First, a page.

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1675-1729. Philosophical theologian. Son of a British member of Parliament, he was educated at the Norwich Free School and at Caius College, Cambridge. There Rohault's System of Natural Philosophy (in indifferent Latin), a Cartesian work, was in use. While still a student Clarke retranslated this (published 1697) and in footnotes explained how much better Newton's physics explained the facts. As a result, the views of Newton, who became his friend, were quickly accepted in the university. After ordination Clarke wrote several theological texts, including paraphrases of the gospels, and later threw himself, on the Christian side, into the controversies of the day-the immortality of the soul, ethics, the Trinity, natural theology, Locke's empiricism, the materialism of Hobbes, Spinoza's pantheism, etc. He is best known for his Boyle Lectures of 1704 (Being and Attributes of God) and 1705 (Discourse on Natural and Revealed Religion), in which he argued for belief in God and in the Christian religion, in the form of propositions in mathematical style. Learning that Newtonianism was being blamed for the decline of natural theology, Clarke corresponded with Leibnitz,* defending Newtonianism and arguing that it supported rather than endangered the principles of religion. Clarke is said to have had a happy, playful disposition. The level of his thinking was above that of his contemporaries, who occasionally suspected him of heresy; but for this, it is said, he might have become archbishop of Canterbury. His Works (4 vols.) were published in 1738-42.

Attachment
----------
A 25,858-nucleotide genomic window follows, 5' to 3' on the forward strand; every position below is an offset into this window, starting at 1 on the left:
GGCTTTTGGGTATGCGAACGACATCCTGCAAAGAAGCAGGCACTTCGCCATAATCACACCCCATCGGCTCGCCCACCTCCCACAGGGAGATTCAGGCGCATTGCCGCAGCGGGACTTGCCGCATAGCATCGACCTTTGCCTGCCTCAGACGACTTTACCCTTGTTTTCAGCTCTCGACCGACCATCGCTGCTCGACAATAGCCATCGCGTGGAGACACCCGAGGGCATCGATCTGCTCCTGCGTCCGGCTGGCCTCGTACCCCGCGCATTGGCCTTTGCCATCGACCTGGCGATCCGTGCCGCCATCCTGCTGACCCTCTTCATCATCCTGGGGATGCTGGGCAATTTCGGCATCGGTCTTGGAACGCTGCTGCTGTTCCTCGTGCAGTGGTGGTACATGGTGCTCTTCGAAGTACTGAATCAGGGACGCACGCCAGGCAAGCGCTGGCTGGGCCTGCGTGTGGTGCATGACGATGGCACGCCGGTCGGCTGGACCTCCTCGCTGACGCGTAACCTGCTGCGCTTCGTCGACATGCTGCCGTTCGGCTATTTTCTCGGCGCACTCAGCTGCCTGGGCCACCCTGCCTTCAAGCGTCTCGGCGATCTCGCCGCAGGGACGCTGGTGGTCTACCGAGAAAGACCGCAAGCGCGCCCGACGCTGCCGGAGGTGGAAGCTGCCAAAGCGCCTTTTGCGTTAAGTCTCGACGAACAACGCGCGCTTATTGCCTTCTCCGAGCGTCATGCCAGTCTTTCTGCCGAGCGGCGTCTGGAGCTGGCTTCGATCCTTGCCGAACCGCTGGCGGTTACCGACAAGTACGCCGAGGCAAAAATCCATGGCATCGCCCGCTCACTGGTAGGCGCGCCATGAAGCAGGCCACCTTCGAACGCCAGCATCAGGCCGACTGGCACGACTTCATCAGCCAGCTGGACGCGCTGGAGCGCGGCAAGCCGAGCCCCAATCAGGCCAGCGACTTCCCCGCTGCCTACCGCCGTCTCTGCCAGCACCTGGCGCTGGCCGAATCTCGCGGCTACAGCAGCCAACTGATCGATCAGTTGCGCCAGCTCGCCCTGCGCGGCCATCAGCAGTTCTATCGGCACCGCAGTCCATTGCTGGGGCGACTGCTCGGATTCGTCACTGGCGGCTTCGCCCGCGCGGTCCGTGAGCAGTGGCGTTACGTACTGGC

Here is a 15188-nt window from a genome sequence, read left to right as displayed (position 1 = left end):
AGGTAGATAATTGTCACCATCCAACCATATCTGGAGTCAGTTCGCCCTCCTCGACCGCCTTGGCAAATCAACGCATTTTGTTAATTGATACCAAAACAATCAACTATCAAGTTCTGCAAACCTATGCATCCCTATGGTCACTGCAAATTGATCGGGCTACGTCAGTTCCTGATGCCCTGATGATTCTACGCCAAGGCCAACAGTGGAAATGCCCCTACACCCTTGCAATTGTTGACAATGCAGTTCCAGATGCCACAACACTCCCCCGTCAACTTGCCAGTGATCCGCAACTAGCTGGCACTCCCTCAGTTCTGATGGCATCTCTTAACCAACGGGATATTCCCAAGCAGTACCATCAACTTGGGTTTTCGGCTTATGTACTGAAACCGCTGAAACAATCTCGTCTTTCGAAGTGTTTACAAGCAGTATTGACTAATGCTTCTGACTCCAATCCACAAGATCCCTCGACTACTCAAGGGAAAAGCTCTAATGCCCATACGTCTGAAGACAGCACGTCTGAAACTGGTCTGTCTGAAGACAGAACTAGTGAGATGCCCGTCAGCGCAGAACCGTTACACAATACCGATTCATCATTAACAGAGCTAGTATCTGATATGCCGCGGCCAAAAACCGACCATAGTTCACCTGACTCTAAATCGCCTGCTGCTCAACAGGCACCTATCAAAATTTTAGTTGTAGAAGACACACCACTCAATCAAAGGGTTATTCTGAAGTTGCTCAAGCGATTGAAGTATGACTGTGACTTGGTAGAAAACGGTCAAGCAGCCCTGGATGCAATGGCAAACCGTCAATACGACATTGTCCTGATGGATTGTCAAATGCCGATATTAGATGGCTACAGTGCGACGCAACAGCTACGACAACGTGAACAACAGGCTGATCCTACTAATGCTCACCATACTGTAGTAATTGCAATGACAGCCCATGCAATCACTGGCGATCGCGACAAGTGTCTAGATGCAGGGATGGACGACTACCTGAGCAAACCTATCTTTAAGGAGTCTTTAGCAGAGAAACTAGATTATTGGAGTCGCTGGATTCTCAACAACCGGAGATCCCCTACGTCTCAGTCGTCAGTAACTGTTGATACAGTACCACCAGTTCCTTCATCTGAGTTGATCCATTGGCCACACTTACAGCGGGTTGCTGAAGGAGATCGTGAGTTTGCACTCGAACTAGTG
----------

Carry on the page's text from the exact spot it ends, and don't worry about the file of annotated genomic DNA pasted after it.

See also W. Whiston, Historical Memoirs (1730).